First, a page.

Before & After: A Cape Cod-Style Home Becomes a Modern Marvel

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By Amy Dvorak
An architect remodels his 1949 Cape Cod-style home in Portland, Oregon, to fit the needs of his growing family.

What happens when an architect outgrows a home? It started simply enough with the idea of adding a bath. Then a dormer. Then, nearly 20 years and hundreds of sketches later, that vision morphed into a remodeled dream home—that sits on the same footprint. 

"The designer in me was not going to be satisfied fitting a single program in a space that was already inefficient," says Matt Loosemore, homeowner and Principal at SUM Design Studio + Architecture. "Then I thought, let’s take off the roof. Then I talked to contractors, and it was apparent that for a little more money, we could redo it all." And that’s exactly what they did. 

Loosemore stripped the former three-bedroom, two-bath Cape Cod down to a single wall and subfloor, and then gradually turned it into a contemporary, five-bedroom, three-and-a-half bath home that would better adapt to the family of four and pooch. "It functions in the way we live," says Loosemore. "We get to live how we live versus having a house that defines the way we live." Read on to learn more about the renovation.

Before: The Exterior

Architect Matt Loosemore remodeled this home to better fit the lifestyle of his wife, two children, and dog. 

Architect Matt Loosemore remodeled this home to better fit the lifestyle of his wife, two children, and dog. 

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Due to code, the remodel required leaving one existing wall, the subfloor, and the foundation to avoid full demolition. That route helped the architect avoid new zoning restrictions that would have resulted in a more narrow, taller home not befitting the integrity of the neighborhood.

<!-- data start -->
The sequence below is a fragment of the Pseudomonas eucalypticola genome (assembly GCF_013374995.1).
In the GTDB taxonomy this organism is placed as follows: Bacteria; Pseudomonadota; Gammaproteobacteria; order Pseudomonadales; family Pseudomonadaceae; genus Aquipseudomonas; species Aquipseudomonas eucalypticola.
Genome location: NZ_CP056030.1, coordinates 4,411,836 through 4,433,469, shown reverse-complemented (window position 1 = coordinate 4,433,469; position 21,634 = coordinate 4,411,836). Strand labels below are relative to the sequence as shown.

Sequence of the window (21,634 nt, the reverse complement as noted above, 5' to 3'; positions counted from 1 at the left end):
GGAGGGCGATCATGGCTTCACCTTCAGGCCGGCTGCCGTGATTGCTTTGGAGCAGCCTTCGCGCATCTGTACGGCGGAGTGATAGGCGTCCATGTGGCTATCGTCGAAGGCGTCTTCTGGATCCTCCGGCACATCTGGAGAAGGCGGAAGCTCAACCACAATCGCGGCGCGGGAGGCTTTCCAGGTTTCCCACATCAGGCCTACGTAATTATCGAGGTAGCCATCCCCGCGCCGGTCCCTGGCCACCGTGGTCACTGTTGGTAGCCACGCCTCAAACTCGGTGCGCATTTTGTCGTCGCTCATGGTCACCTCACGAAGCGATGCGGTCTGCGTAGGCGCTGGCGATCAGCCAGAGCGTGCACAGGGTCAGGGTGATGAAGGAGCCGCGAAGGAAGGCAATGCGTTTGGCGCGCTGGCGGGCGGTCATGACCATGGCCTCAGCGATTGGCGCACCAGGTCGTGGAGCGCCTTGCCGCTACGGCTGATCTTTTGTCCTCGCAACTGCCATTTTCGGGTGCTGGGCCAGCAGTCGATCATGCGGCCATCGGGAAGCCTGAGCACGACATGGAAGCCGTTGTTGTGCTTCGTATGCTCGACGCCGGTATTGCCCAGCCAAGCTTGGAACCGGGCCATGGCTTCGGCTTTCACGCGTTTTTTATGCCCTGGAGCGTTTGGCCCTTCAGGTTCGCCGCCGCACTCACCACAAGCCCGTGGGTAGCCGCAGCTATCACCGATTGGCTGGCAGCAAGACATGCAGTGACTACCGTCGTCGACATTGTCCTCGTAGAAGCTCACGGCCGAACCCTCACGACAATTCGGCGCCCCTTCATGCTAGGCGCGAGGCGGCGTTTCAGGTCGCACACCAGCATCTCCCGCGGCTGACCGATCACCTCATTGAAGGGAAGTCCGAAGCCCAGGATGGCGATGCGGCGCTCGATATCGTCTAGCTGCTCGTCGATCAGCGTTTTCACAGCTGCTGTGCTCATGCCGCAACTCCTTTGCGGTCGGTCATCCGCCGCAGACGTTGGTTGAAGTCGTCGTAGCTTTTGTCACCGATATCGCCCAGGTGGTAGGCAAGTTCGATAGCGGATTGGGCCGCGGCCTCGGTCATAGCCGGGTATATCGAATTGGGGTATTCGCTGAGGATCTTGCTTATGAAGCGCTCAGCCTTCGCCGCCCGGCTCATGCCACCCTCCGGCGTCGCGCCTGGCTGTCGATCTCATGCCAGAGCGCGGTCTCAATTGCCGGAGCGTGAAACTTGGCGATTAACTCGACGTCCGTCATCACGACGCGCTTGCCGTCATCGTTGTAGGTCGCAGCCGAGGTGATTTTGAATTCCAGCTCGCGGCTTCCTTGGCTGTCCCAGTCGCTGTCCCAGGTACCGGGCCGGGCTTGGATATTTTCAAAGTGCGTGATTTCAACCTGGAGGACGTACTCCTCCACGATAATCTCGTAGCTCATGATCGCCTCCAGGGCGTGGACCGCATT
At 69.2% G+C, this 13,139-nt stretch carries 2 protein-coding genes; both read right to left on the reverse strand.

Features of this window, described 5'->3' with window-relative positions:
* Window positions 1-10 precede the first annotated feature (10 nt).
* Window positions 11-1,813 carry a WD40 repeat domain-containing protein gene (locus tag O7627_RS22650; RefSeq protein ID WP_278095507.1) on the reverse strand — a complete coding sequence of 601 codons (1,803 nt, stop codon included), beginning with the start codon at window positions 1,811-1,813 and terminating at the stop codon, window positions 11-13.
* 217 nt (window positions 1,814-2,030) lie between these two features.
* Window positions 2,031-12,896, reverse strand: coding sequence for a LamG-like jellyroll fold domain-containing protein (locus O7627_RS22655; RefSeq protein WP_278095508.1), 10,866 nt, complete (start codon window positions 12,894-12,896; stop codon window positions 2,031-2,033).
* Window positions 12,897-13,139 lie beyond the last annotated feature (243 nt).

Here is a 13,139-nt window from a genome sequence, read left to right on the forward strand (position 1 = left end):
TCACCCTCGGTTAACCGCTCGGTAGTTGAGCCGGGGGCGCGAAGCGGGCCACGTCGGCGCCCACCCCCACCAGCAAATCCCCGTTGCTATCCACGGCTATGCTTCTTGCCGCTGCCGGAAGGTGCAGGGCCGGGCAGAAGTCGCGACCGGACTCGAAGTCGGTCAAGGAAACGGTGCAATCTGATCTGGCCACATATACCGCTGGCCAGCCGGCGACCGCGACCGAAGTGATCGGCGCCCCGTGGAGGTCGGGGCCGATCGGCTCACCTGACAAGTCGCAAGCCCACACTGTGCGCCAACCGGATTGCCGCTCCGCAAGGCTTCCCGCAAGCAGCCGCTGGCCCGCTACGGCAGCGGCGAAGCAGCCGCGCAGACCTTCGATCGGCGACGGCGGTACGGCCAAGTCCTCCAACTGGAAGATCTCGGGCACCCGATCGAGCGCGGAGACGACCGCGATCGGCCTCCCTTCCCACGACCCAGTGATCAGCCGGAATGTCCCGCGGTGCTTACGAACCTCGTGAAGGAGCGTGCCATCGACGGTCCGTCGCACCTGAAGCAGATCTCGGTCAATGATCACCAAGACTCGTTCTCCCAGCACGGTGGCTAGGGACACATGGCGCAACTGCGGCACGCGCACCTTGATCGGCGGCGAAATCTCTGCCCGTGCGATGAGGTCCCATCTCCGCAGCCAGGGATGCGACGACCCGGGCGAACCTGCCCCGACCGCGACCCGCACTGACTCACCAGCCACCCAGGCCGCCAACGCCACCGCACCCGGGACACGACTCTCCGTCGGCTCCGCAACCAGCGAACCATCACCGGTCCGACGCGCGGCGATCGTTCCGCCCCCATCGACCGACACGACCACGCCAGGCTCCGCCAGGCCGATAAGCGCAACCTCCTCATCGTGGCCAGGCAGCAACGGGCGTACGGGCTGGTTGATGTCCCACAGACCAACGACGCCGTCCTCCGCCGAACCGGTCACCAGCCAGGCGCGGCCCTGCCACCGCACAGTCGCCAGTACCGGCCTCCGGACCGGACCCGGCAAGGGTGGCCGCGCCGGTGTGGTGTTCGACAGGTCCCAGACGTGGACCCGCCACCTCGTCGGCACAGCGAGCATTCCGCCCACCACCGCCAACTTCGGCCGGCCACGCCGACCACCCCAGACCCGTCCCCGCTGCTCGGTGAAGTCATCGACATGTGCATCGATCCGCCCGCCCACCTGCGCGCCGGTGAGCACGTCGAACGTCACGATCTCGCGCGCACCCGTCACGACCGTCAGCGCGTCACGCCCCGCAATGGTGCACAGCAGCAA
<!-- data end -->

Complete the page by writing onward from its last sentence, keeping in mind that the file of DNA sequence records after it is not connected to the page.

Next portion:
Due to code, the remodel required leaving one existing wall, the subfloor, and the foundation to avoid full demolition. That route helped the architect avoid new zoning restrictions that would have resulted in a more narrow, taller home not befitting the integrity of the neighborhood. 

The original home was around 2,500 square feet with two bedrooms and three bathrooms. The team added 500 square feet during the remodel.

The original home was around 2,500 square feet with two bedrooms and three bathrooms. The team added 500 square feet during the remodel.

After: The Exterior

The new home sits on the same footprint, however it gained two bedrooms and another bath and a half. One challenge was extending the cantilevers as far as possible to add more square footage.

The new home sits on the same footprint, however it gained two bedrooms and another bath and a half. One challenge was extending the cantilevers as far as possible to add more square footage.

Before: The Upper Floor

The remodel started after Matt Loosemore considering adding a bathroom to this attic, which served as one bedroom.

The remodel started after Matt Loosemore considering adding a bathroom to this attic, which served as one bedroom.

After: The Upper Floor

"Being in a small house with kids and a dog, it’s hard to find places of tranquility." The solution: a private deck off the master bedroom.

"Being in a small house with kids and a dog, it’s hard to find places of tranquility." The solution: a private deck off the master bedroom.

Before: The Living Area